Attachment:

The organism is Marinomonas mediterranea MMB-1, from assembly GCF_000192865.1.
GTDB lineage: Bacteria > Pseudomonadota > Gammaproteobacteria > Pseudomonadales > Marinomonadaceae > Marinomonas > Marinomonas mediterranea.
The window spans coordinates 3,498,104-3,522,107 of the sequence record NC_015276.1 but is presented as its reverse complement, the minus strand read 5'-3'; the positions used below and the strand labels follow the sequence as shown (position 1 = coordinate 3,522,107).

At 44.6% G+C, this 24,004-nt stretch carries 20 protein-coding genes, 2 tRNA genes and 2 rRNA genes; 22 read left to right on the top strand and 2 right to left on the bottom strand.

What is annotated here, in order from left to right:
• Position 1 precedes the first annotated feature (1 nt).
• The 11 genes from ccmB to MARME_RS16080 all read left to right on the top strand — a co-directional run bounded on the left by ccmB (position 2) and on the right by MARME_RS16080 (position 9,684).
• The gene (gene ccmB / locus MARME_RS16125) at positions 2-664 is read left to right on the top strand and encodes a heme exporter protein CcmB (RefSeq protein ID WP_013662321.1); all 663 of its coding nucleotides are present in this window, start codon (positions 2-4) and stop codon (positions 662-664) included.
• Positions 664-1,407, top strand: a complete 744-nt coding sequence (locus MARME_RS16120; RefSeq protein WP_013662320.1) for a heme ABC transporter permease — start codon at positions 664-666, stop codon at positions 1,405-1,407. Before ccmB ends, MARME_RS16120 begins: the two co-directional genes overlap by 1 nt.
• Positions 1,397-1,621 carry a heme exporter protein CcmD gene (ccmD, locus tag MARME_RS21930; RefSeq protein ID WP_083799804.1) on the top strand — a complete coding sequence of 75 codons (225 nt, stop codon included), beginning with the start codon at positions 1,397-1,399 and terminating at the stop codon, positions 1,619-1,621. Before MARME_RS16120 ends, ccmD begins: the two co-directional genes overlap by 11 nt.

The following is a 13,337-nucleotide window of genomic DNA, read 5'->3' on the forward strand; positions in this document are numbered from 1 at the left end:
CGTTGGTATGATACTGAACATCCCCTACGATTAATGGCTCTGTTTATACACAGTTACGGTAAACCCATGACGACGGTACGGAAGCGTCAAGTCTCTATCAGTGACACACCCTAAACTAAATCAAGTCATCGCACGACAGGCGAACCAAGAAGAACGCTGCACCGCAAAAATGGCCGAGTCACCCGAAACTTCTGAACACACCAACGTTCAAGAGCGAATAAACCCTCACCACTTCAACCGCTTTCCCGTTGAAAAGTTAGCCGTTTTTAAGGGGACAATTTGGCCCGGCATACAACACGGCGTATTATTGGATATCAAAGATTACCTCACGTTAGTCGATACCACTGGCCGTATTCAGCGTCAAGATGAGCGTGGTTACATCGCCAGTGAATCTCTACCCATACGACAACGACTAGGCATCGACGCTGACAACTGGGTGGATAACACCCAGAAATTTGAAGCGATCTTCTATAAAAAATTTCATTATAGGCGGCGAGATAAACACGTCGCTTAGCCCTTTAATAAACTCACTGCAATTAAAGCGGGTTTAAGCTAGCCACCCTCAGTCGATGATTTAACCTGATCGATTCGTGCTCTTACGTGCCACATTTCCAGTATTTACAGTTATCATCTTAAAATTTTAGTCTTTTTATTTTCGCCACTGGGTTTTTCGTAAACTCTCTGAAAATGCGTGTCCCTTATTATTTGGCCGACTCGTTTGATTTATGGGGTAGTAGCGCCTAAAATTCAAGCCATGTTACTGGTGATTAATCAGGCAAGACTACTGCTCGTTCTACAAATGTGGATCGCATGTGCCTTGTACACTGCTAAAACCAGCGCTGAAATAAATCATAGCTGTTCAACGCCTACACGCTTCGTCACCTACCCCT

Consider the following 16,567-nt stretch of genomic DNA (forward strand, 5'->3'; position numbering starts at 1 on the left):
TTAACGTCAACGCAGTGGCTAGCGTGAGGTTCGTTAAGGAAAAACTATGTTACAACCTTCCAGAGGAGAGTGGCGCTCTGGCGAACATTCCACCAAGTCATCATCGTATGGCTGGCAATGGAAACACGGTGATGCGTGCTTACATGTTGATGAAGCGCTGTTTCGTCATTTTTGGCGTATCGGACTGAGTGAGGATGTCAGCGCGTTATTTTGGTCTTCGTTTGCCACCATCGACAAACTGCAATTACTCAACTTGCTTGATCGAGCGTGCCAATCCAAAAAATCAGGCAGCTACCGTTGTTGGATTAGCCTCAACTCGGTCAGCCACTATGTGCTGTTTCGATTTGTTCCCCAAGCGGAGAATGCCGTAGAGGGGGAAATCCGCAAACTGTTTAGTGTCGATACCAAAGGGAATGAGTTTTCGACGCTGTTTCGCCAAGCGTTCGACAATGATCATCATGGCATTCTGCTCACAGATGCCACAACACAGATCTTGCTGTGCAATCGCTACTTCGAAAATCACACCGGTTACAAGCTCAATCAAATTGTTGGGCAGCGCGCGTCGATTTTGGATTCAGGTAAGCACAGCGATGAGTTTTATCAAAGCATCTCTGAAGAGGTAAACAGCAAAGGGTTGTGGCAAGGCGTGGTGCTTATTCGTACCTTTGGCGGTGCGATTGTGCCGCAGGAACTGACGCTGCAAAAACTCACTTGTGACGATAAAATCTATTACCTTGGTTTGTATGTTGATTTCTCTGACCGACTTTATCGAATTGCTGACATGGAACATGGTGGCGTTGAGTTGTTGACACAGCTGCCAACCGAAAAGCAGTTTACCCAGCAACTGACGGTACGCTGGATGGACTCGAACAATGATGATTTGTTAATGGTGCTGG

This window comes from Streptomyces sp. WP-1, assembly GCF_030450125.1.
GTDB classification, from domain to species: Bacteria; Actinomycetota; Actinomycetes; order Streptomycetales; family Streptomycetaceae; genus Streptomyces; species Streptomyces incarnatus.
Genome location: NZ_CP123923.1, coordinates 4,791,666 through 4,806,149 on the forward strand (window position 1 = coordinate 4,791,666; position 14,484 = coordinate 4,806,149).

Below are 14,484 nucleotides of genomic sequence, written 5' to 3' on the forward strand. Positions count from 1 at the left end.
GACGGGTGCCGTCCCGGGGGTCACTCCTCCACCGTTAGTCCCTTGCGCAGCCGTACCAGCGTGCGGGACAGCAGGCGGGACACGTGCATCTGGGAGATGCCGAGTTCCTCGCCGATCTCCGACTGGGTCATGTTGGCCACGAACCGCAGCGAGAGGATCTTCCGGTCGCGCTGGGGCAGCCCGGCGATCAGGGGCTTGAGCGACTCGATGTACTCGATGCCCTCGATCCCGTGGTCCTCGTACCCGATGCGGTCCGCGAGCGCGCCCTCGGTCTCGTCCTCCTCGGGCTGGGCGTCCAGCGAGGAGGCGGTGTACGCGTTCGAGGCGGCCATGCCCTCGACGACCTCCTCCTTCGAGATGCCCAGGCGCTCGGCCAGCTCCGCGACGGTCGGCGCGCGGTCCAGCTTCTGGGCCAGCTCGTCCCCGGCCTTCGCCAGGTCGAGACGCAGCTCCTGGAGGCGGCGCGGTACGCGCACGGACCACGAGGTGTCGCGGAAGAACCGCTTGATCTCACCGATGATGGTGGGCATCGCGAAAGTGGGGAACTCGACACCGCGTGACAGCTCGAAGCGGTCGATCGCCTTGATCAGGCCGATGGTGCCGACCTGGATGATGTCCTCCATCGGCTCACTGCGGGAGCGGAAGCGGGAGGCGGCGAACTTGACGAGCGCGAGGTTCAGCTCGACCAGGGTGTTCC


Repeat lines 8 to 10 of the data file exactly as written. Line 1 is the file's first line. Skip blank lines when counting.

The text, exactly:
• The gene (gene ccmB / locus MARME_RS16125) at positions 2-664 is read left to right on the top strand and encodes a heme exporter protein CcmB (RefSeq protein ID WP_013662321.1); all 663 of its coding nucleotides are present in this window, start codon (positions 2-4) and stop codon (positions 662-664) included.
• Positions 664-1,407, top strand: a complete 744-nt coding sequence (locus MARME_RS16120; RefSeq protein WP_013662320.1) for a heme ABC transporter permease — start codon at positions 664-666, stop codon at positions 1,405-1,407. Before ccmB ends, MARME_RS16120 begins: the two co-directional genes overlap by 1 nt.
• Positions 1,397-1,621 carry a heme exporter protein CcmD gene (ccmD, locus tag MARME_RS21930; RefSeq protein ID WP_083799804.1) on the top strand — a complete coding sequence of 75 codons (225 nt, stop codon included), beginning with the start codon at positions 1,397-1,399 and terminating at the stop codon, positions 1,619-1,621. Before MARME_RS16120 ends, ccmD begins: the two co-directional genes overlap by 11 nt.